Draw for three hours as directed in Schedule 7 B.


Student Drawing: Quick Contoure

Student Drawing: Quick Contoure


Because the head is one of the important parts of the body — the most important for the purpose of identification — devote one pose in each schedule to a separate study of the head, including enough of the neck and shoulders to support it. The drawing should be more than life size, filling a large piece of paper (fifteen by twenty). This exercise supplements the long study in each schedule. Work with the same materials and follow the same directions as in the long study, but use a different view of the head. In Schedule 7, for example, you will make a large contour drawing of the head.

Some students become self-conscious and confused as soon as they attempt to draw a face. Don’t think of the head or the face as something different from any other part of the body. Draw it as you would draw a hand or an elbow or a knee. Don’t try to ‘get a likeness’ of your model. The tendency of the beginner is to separate likenesses from drawing. Draw strangers if you can because you care less what they look like. Do not draw members of your family — or at least do not show them your drawings — because their one reaction will be to look for the likeness. Keep it clearly in mind that you are not making a portrait. You are making a study of a head.

Student Drawings of the Head: Lithograph, Contour, and Ink
Draw the head just as you would draw any other part of the body


Student Drawing of the Head in Water Color



Each drawing of the head may be accompanied by a group of one-minute gesture studies, also of heads. This may be done most easily in places where you see many faces in rapid succession, as in a bus or a crowd. It may be done from the model during the usual one-minute poses if you use all views of the head or if you have a model who is clever enough to change his expression. The study of the gesture of the head — and by that I do not, of course, mean a movement of the head but its character — makes for the best appreciation of the shapes and proportions that you are trying to describe. There is just as much gesture in the features and the sum-total of the features as there is in the body or any of its parts.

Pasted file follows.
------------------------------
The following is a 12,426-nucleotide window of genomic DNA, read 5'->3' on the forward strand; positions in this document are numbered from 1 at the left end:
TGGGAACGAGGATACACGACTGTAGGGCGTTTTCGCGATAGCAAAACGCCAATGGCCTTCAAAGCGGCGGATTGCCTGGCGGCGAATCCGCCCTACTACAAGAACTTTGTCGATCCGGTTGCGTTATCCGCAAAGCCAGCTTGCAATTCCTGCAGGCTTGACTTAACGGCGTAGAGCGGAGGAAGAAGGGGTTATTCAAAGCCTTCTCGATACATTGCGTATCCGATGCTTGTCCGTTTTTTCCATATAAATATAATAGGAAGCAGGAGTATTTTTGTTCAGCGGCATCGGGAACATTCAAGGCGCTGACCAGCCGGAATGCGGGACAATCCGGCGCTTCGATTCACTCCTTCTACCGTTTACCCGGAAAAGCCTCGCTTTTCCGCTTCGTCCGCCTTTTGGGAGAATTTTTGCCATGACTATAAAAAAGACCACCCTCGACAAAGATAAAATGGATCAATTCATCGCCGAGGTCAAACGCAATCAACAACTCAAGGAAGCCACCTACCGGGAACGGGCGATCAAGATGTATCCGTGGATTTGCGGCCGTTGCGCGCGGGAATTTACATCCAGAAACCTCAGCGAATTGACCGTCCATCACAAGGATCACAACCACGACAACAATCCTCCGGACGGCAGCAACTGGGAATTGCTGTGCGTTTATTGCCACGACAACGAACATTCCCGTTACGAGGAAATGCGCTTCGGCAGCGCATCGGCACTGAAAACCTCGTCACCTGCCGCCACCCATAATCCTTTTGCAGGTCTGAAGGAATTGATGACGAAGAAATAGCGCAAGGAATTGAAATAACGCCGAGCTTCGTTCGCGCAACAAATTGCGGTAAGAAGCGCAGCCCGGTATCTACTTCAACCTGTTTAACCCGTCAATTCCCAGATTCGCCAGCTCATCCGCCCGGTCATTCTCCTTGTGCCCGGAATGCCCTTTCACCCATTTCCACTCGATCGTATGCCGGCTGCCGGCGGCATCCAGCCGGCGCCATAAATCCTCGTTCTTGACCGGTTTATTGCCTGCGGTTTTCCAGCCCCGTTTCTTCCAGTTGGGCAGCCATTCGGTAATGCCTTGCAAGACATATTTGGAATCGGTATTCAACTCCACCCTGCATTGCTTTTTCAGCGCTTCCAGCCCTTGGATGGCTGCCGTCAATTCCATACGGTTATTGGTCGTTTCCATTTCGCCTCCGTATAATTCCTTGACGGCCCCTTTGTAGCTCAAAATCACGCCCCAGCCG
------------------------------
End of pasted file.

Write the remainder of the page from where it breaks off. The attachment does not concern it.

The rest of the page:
You should not be concerned with the shape of the forehead, the eye, the nose, or the mouth, but become aware of it through the sense of movement. For example, one nose may seem to reach forward and turn and go back up under, whereas another may push back and suddenly bob up and stop short. But even that sort of description is inadequate. You are to think of the character of the gesture — that one nose is quick and another slow, one retiring, another quite positive and forward. The hair grows and is arranged with a peculiar gesture. It may move back easily, quietly, or it may be stubborn and resist the effort of the comb and brush. It may grow straight or it may curve and twist and sometimes cascade. Even the eyes glow or droop or penetrate. The ear either tucks back quietly and unobtrusively or flares back aggressively. The chin may square off, move forward with force, or pull back timidly. The eyebrows may be knit together, drooped, or flaring. The principle of gesture applies also to the bone construction of the face, as in the reaching, inquisitive, cutting quality some faces have.